• In compliance with the requirements of our placement partners, all students in this program are required to have a police vulnerable sector check completed, and this check must be renewed annually before entering into field or clinical placement.
  • The police vulnerable sector check process typically takes two to three months, but under some circumstances can take four to eight months. This is required to protect the clientele of our placement partner agencies, who are considered "vulnerable persons" under the law.
  • Students are responsible for ensuring that the police vulnerable sector check covers appropriateness for "individuals being employed and/or volunteering who will be working with vulnerable person(s)."
  • Students are required to keep the original copy of their police vulnerable sector check.
  • Students who are unable to provide a “clear” police vulnerable sector check may not be able to start their field or clinical placement and therefore may be unable to complete the program. Students who are not eligible to attend their practice placement due to a “not clear” status will jeopardize their progress in the program.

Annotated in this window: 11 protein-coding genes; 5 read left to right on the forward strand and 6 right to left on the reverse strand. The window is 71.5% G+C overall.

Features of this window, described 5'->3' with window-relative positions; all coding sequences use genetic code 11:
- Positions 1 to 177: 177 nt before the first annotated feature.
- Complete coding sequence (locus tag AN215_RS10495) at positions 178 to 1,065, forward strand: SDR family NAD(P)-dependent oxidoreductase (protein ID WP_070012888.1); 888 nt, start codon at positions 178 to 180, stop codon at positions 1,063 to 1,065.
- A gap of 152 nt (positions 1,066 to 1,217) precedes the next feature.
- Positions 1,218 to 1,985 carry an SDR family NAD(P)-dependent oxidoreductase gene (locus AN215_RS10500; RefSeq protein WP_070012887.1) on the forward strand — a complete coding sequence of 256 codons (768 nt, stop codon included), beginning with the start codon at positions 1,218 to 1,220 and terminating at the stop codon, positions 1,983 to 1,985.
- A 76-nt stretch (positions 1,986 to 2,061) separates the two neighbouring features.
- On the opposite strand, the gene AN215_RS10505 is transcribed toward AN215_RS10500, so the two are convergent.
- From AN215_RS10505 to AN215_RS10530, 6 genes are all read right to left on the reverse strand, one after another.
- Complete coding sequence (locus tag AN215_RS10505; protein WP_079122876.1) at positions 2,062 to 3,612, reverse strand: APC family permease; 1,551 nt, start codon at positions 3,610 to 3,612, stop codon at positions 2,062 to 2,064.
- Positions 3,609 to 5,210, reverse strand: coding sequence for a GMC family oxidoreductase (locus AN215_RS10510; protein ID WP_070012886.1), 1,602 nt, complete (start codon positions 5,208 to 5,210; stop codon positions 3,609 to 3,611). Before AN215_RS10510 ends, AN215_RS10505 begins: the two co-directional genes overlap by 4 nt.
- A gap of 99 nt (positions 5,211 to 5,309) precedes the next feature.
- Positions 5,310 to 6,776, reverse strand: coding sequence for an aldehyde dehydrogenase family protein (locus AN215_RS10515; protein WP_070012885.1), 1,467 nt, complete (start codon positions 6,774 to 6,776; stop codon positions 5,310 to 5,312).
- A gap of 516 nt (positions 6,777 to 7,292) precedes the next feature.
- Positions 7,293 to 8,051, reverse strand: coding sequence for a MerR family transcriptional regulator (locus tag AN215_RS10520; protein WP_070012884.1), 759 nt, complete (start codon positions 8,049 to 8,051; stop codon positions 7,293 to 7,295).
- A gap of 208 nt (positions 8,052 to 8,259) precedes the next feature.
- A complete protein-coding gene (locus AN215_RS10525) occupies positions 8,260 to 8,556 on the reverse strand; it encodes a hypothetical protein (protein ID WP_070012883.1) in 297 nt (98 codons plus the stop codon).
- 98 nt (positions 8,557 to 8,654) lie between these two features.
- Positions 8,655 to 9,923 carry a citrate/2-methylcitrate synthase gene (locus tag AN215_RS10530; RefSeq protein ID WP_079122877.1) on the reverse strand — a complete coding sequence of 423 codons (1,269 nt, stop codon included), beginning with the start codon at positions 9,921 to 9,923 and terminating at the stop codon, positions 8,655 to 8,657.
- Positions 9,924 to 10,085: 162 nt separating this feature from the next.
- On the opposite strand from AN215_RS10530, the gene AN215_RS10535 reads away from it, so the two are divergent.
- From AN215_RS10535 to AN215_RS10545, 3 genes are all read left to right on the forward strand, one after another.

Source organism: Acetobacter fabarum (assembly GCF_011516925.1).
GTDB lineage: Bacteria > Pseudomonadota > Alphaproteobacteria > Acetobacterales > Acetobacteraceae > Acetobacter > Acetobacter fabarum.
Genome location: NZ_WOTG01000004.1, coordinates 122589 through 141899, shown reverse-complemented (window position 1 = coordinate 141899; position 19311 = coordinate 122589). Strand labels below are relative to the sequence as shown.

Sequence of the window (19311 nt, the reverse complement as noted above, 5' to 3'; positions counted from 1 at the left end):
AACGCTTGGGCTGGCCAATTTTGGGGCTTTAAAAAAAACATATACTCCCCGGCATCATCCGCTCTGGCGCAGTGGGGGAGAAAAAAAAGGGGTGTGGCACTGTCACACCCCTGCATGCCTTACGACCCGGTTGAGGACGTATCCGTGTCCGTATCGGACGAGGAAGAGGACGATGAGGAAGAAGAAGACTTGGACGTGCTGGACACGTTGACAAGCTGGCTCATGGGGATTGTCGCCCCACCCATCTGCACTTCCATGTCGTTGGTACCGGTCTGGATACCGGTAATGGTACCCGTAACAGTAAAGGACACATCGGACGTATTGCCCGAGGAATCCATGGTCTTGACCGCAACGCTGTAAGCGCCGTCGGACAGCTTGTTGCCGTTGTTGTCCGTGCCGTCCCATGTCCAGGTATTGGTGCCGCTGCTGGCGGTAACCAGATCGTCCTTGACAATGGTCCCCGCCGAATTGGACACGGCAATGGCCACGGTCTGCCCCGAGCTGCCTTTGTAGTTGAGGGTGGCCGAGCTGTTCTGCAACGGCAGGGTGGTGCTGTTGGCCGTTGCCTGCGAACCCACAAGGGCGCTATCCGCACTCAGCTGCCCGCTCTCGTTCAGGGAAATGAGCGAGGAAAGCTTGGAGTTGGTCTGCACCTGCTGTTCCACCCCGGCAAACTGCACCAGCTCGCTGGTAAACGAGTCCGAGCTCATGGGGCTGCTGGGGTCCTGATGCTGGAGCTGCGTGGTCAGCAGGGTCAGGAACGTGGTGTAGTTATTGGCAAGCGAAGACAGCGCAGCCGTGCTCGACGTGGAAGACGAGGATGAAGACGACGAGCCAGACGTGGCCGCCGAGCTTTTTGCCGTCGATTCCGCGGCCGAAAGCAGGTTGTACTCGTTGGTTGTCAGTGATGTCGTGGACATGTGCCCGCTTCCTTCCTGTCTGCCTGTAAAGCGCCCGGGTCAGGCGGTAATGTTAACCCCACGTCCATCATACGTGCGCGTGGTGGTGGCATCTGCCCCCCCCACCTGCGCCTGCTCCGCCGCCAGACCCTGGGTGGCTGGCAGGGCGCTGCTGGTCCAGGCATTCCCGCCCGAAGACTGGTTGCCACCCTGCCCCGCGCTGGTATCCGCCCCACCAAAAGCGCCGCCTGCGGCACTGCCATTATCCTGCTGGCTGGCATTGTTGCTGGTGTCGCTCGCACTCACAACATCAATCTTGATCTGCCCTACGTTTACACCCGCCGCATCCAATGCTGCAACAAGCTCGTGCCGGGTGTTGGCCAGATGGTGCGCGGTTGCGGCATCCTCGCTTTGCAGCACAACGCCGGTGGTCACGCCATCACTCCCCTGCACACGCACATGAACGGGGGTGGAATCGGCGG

• Failure to meet the requirements for field placement will prevent students from completing the program and/or securing employment.
  • The fees for the police record check vary and must be paid by the student. For more information, please visit the Pre-placement website at

Intervenor for Deafblind Persons Program Applicant Questionnaire (C108)

Apply To  

Ontario Colleges

Student Success

Success Stories  

"When I started this program I felt energized because it’s challenging in the best kind of way. There is so much to learn and get out of this. Everything we learn and do applies to a real-world situation. You can see how every class, every assignment and every field trip has a practical application to what we are actually doing in our careers as Intervenors."

Lacey McMaster (Graduate 2016, Intervenor for Deafblind Persons)